Wednesday, September 14, 2016

Merry trials

Today's New School history class was about how the curriculum of the newly opened school sought to teach not just new things (like social science) but new ways of learning and engaging the world. We'd read in Dewey's Democracy and Education last week about the importance of maintaining the "sympathetic curiosity, unbiased responsiveness, and openness of mind" characteristic of childhood throughout one's life - but how can that be done? What subjects, how taught?
Today we gave a taste of what students in the New School's first year might have encountered in three classes taught here, each in its way exploring new thinking. For instance, we read part of James Harvey Robinson's The Mind in the Making (1921), a brief for a new kind of education which would bring science to the study of human issues. He argued that only by confronting us with the "real causes" of our entrenched and frightened beliefs (through studies in comparative anatomy, psychology, anthropology, comparative religion and other social sciences) could one foster the "creative thinking" demanded by new times.

The "real" reasons for our beliefs are concealed
from ourselves as well as from others. (42)

Robinson and Charles Beard, two of our key founders, were leaders of a movement called the New History, which mobilized the past for better understanding the present and its prospects. My co-teacher J expertly described the the vision and stakes of New History, and illustrated it by looking at Beard's Economic Interpretation of the Constitution of the United States (1913), a book which dared to face down American nationalism and critique its founding document as resulting from the economic interests of its writers. But the most fun, I dare say, was had
in learning about Elsie Clews Parsons, who challenged the gender conventions of her time from the perspective of comparative ethnography. Long before it was fashionable (let alone common sense) she championed premarital sexual experience, divorce, and what she called "trial marriages" - to establish whether two people were really suited to share a life together. Her course "Sex in Ethnography" challenged gender divisions in every department of society. (She taught it only once, but among the students was Ruth Benedict, who was inspired to become an anthropologist by what she heard.) We read part of Parsons' book Social Rule: A Study of the Will to Power (1916), which argued that societies allow people to act out various forms of domination (and self-domination, when internalized) by accepting unexamined "classifications" like gender, class, race, maturity, etc. Comparison with other societies shows both the ubiquity of such classification (especially where gender is concerned, "marriage is on the whole the most satisfactory device yet worked out for the control of one adult by another" [45-46]) and enough variation to suggest it needn't be so. Women might be fully free only when not understood as women at all. As for the "new woman" of Parsons' time:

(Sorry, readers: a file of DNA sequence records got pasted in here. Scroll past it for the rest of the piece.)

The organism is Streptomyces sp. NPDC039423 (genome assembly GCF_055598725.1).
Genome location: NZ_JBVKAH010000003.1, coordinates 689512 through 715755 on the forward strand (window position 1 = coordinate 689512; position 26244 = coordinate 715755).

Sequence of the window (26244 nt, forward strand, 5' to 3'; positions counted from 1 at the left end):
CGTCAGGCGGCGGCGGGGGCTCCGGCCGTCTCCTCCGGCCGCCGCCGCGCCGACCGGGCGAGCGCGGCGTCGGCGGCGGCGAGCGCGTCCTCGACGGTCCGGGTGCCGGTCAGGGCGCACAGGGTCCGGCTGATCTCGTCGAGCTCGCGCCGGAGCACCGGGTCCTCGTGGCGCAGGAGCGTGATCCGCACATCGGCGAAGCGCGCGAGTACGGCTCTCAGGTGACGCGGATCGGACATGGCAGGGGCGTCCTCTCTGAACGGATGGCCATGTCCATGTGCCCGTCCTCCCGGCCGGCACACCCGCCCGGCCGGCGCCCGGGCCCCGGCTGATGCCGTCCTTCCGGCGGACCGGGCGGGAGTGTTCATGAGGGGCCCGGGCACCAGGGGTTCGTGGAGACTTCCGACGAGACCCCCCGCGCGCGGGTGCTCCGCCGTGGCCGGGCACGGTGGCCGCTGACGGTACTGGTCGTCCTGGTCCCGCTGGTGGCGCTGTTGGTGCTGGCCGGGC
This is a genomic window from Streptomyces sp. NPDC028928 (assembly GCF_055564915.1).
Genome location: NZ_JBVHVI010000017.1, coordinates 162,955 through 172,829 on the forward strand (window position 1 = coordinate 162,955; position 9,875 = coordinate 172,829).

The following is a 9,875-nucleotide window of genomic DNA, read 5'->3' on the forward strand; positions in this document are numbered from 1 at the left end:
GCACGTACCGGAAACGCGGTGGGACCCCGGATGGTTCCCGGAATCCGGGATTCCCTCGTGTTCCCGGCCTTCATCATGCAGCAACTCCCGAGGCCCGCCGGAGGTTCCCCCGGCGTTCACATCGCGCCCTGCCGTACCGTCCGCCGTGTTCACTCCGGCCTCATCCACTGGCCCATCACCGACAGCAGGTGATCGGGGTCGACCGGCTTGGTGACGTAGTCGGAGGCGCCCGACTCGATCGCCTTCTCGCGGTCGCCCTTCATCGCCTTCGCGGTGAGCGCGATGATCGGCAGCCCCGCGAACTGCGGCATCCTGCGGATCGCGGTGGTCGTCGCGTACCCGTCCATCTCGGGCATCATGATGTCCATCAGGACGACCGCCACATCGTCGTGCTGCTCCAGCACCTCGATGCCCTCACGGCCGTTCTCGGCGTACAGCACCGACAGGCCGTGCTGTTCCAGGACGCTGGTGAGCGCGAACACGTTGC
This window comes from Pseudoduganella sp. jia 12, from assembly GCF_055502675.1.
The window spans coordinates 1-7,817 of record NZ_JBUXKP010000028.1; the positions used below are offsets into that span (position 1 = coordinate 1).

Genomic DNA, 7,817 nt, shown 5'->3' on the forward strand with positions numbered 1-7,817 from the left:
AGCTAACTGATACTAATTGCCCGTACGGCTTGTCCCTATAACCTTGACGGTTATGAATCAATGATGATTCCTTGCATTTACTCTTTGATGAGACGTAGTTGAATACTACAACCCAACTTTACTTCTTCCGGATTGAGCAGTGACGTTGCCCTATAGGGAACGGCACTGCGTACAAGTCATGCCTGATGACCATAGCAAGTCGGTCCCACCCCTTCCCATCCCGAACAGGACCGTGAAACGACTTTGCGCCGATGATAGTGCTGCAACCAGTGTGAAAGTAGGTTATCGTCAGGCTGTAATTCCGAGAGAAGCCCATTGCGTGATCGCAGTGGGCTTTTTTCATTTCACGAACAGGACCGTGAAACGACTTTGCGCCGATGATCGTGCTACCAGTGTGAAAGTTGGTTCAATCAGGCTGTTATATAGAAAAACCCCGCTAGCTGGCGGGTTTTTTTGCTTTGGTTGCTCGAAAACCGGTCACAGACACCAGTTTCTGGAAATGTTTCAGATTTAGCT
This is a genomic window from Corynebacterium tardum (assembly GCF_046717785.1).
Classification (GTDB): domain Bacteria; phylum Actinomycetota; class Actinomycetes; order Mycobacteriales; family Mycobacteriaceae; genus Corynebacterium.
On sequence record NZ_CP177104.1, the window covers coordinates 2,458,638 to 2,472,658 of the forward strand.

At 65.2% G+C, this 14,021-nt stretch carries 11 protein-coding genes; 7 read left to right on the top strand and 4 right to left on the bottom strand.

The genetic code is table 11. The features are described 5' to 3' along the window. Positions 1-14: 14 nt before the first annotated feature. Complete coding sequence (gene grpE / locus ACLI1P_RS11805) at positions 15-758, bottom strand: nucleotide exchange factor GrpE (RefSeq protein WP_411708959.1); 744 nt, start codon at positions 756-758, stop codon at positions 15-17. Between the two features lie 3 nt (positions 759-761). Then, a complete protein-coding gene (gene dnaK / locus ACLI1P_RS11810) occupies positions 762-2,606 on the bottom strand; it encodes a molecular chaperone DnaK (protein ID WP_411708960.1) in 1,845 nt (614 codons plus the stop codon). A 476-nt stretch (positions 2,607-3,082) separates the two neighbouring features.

The new woman means the woman not yet classified, perhaps not classifiable, the woman new not only to men but to herself. (55)


One reason a "New School of Social Science for Men and Women" was needed was precisely this experienced novelty, the way upheavals economic, social and religious and changes in everything from international relations to gender relations had made everyone feel ill served by received classifications, "new" not just to others but to themselves. As open to new experiences as children, as estranged from storied pasts as the new historians, as excited about future possibilities as women coming to suffrage ... no wonder our founders thought the old ways of knowing, learning and teaching needed an overhaul!

The second and third images above are from a 1907 silent film. "Trial Marriages," which lampoons Parsons' proposal in a way showing how threatening it was to inherited understandings of gender relations. (You can watch it here.) J thinks the broker of the film's first ultimately unsuccessful "trial marriage" looks a little like yours truly.

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